2. Ever Crying Man ' There was another cartoon depicting a miserable man who was crying and clearly very unhappy. His friends asked him, 'Why are you crying? Why are you so miserable all the time?' The man responded, 'You have no idea. I'm so miserable that even telemarketers hang up on me!'
The Telemania Party
In the 80s and 90s, in conjunction with our TBT' show, which was the world's leading call center event at the time, and at the request of many exhibitors, we started an industry reception called, 'Telemania.' Let me tell you, if you haven't been to a Telemania party, you haven't been to a party. It was probably the wildest event I have ever attended. By comparison, this party would have made the wildest fraternity parties seem tame. (Obviously, I cannot go into the details, but you can use your imagination.) The best moments of the party came when a number of CEOs among the show attendees began addressing the audience with my accent and in an imitation of my voice! It was simply hilarious! And, I must admit, some of the speakers did such a good job there were times I felt I was talking to myself. Some of the best performers were:
1. Steve Ideleman, Chairman and CEO of ITI Marketing, which at that time was by far the largest outbound telemarketing center in the country;
2. Ray Hansel, President and CEO of RMH Teleservices; and
3. Larry Kaplan, CEO of Telebusiness USA.
If you know any of these three gentlemen, call them one day and ask them to talk to you in Nadji's accent. Be ready to laugh!
Oh Yes, I Was Even Roasted
To make matters more difficult, they decided to roast me by embarrassing me in every humanly possible way by exaggerating everything I said or everything I did. It was hard to feel hurt ' I was laughing so much the two emotions neutralized each other!
More of these stories are reserved for the January 2006 issue!
Major Progress In The Inbound Area
While the industry started out as heavily outbound-oriented, as restrictive legislations came about, the outbound volume decreased while the inbound was on the rise. Looking back, it seems that this must have been a blessing in disguise because not only has the volume of complaints decreased, but also, more and more companies are informing us of higher and higher profit and continued rapid growth, particularly because a) inbound is not as intrusive; and b) many of the offshore outsourced services have backfired and, for variety of reasons explained in previous editorials, a lot of business has returned to the U.S. where clients can get far superior performance minus rudeness, accent problems, communication problems, cultural problems and assorted other major issues. Along the way, the industry has grown significantly from plain inbound and plain outbound. The industry has evolved into customer care, customer satisfaction, customer retention and customer relationship management or CRM.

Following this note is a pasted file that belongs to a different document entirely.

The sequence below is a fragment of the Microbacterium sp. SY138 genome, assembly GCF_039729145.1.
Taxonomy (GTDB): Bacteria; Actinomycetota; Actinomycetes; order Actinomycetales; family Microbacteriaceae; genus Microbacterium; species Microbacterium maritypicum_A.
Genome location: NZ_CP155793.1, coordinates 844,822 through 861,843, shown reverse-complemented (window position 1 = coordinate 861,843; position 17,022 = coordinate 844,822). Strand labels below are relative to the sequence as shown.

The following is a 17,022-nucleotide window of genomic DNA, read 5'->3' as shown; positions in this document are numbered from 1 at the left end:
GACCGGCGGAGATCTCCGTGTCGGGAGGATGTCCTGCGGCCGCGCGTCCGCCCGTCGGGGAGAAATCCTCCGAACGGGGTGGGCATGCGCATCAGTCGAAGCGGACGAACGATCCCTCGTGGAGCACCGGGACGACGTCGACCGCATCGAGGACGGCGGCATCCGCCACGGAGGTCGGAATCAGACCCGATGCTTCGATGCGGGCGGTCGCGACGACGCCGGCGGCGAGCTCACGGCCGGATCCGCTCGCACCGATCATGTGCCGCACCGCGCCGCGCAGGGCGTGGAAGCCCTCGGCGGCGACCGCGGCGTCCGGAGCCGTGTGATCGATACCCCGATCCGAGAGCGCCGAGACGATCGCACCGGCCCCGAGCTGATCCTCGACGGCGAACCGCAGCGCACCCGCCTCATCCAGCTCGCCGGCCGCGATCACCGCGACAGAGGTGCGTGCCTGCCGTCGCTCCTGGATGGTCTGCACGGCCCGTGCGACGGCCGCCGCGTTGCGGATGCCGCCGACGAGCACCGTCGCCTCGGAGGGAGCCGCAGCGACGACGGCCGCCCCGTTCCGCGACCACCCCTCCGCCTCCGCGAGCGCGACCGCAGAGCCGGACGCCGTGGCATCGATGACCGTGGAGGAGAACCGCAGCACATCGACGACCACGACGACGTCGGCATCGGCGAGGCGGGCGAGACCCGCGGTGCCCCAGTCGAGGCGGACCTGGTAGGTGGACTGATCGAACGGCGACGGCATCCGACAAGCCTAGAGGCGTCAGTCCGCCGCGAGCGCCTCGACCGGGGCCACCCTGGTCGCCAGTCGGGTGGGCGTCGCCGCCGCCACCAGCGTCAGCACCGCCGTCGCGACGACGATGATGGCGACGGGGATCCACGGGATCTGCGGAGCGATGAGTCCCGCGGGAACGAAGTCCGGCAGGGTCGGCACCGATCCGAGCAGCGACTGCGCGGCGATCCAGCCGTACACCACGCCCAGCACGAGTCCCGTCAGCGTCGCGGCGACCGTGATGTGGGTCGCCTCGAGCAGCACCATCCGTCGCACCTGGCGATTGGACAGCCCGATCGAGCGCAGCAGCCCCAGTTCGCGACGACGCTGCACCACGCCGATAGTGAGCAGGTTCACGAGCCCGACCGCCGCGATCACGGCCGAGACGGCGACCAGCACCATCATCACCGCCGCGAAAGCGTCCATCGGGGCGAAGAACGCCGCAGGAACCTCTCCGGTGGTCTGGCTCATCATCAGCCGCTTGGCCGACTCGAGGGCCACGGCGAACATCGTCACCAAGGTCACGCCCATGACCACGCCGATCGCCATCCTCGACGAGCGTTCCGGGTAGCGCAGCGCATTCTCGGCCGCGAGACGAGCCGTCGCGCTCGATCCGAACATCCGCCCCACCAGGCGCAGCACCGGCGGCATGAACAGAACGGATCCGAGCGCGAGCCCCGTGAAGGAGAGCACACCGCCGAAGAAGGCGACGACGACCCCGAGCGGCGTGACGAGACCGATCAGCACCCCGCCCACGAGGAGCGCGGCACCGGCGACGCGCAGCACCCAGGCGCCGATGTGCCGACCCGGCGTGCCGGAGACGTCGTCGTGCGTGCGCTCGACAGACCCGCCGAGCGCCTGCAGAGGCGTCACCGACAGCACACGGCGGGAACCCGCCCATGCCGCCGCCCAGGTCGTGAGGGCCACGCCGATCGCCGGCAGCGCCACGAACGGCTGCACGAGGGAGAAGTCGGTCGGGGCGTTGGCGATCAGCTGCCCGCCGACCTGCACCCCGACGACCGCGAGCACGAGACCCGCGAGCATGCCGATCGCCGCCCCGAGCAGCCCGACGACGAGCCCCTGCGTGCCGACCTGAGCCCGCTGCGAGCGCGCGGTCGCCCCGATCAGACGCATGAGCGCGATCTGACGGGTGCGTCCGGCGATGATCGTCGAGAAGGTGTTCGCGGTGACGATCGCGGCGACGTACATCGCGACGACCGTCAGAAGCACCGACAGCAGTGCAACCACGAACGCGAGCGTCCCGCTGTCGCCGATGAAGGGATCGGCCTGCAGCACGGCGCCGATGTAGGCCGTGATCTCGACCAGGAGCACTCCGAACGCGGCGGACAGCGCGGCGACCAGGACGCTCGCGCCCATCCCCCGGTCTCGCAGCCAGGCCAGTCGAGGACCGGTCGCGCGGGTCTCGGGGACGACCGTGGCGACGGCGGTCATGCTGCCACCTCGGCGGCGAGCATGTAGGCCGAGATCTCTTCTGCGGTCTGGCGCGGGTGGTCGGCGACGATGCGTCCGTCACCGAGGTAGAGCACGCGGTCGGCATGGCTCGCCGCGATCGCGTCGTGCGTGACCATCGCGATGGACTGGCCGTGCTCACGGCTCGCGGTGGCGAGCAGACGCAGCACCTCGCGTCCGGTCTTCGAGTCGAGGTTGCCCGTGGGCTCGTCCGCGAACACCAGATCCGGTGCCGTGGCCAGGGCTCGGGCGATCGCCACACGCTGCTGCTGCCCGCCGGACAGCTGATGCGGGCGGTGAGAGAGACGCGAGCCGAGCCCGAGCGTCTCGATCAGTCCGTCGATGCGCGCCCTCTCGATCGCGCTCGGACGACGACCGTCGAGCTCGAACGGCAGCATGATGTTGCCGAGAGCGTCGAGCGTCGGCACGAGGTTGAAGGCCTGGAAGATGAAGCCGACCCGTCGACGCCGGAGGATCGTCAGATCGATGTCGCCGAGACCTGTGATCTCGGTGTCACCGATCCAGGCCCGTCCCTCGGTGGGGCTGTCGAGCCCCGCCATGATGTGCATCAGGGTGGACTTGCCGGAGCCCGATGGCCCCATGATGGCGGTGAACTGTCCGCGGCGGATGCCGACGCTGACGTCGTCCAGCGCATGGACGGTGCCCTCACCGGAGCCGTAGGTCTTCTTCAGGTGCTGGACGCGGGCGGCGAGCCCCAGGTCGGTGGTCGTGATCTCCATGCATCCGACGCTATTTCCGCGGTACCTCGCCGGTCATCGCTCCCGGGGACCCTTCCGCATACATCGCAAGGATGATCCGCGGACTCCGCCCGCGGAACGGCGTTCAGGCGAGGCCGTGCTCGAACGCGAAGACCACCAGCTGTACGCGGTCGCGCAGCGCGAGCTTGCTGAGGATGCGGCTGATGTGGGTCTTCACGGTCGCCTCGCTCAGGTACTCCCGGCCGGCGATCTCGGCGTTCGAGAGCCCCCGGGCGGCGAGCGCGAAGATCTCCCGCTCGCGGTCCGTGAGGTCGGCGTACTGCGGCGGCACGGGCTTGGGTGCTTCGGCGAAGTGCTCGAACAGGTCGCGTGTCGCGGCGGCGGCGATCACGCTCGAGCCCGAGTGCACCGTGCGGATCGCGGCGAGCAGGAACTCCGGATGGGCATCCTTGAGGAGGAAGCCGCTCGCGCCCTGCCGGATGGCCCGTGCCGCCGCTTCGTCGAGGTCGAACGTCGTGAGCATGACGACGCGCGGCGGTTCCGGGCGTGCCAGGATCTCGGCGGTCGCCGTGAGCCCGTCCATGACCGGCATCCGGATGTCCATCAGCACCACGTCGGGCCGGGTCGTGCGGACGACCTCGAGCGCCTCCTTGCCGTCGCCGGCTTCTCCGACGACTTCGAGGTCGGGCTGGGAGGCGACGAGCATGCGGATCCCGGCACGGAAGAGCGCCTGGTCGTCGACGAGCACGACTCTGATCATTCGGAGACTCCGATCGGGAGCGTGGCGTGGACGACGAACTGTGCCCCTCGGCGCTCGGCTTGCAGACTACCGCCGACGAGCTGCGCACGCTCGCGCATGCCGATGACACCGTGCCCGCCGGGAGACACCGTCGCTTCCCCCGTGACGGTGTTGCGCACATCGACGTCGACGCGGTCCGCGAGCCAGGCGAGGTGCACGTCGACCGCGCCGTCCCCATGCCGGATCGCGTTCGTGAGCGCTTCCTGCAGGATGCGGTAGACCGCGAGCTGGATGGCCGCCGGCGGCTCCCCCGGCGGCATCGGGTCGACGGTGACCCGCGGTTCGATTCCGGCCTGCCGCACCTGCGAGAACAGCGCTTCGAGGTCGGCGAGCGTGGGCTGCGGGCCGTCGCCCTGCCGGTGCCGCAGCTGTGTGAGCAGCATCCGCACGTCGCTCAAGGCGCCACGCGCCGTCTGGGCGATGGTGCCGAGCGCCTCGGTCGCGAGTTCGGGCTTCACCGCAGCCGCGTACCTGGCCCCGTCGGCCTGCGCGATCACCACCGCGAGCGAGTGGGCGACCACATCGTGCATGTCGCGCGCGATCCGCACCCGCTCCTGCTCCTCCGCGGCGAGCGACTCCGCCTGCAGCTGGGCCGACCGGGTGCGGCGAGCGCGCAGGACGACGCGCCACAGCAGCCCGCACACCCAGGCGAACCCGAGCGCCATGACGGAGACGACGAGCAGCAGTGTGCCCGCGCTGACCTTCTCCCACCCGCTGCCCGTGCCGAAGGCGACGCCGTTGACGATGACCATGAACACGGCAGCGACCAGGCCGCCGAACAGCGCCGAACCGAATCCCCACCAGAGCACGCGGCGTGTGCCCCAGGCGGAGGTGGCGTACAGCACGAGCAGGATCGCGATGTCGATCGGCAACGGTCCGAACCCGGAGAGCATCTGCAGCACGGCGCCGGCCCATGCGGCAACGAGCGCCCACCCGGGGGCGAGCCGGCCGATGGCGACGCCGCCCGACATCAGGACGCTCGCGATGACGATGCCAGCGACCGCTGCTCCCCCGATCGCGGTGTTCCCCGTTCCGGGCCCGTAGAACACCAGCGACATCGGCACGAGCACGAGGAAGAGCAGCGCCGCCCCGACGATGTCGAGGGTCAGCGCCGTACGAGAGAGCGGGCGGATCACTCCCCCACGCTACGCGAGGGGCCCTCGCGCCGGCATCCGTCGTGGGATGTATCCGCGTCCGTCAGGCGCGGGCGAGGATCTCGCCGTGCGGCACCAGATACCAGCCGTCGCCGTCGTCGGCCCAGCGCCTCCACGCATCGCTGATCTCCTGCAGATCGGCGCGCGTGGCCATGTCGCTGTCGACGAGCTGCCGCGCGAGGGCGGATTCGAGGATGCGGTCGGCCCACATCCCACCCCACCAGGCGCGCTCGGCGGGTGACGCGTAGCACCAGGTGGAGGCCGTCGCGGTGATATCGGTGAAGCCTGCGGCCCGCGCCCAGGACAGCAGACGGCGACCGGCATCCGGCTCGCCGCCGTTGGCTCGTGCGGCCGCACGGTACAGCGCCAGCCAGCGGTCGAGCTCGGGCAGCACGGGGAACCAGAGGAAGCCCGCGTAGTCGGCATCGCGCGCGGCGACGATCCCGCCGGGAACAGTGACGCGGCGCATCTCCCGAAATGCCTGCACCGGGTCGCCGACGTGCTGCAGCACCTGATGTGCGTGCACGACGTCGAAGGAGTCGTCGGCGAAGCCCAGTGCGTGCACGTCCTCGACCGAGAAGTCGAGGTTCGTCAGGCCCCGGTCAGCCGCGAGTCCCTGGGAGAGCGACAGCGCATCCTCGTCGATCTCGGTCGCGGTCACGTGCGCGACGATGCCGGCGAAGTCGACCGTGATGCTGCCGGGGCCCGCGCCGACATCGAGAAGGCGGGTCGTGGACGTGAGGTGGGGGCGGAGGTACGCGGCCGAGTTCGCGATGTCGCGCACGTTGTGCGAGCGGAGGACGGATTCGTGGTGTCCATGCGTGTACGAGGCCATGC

Our Commitment To Excellence Has Its Benefits
As indicated earlier, one of the greatest differentiators between TMC publications and others is the relentless commitment to editorial excellence, which has paid off dividends in a major way. Not only Customer Inter@ction Solutions' magazine, but also Internet Telephony', SIP' and IMS' magazines are the first of their kind and still number one in the industry in every way, but also, TMCnet.com ranks as number one in at least 50 categories on the leading search engines. The Web site traffic on TMCnet.com as ranked by Alexa.com is far and away ahead of every single telecom publication, communication publication, contact center publication or other Web sites, not only in the high technology areas, but also even ahead of Fortune magazine, CIO, Barrons.com and many others. TMCnet.com also ranks ahead of Fortune 500 companies such as Coca Cola, General Electric, Nokia and others. Please see page 57 for the proof.
I look forward to continuing the historical narration in the January 2006 issue. Happy holidays from all of us at TMC.
As always, I welcome your comments. Please e-mail them to me at [email protected].
I look forward to seeing you at our Internet Telephony Conference & EXPO (www.itexpo.com) from January 24 to 27, 2006, at the Fort Lauderdale Convention Center.
Founder, Chairman & CEO, Editor-in-Chief
If you are interested in purchasing reprints of this article (in either print or PDF format), please visit Reprint Management Services online at www.reprintbuyer.com or contact a representative via e-mail at [email protected] or by phone at 800-290-5460.
For information and subscriptions, visit www.TMCnet.com or call 203-852-6800. CIS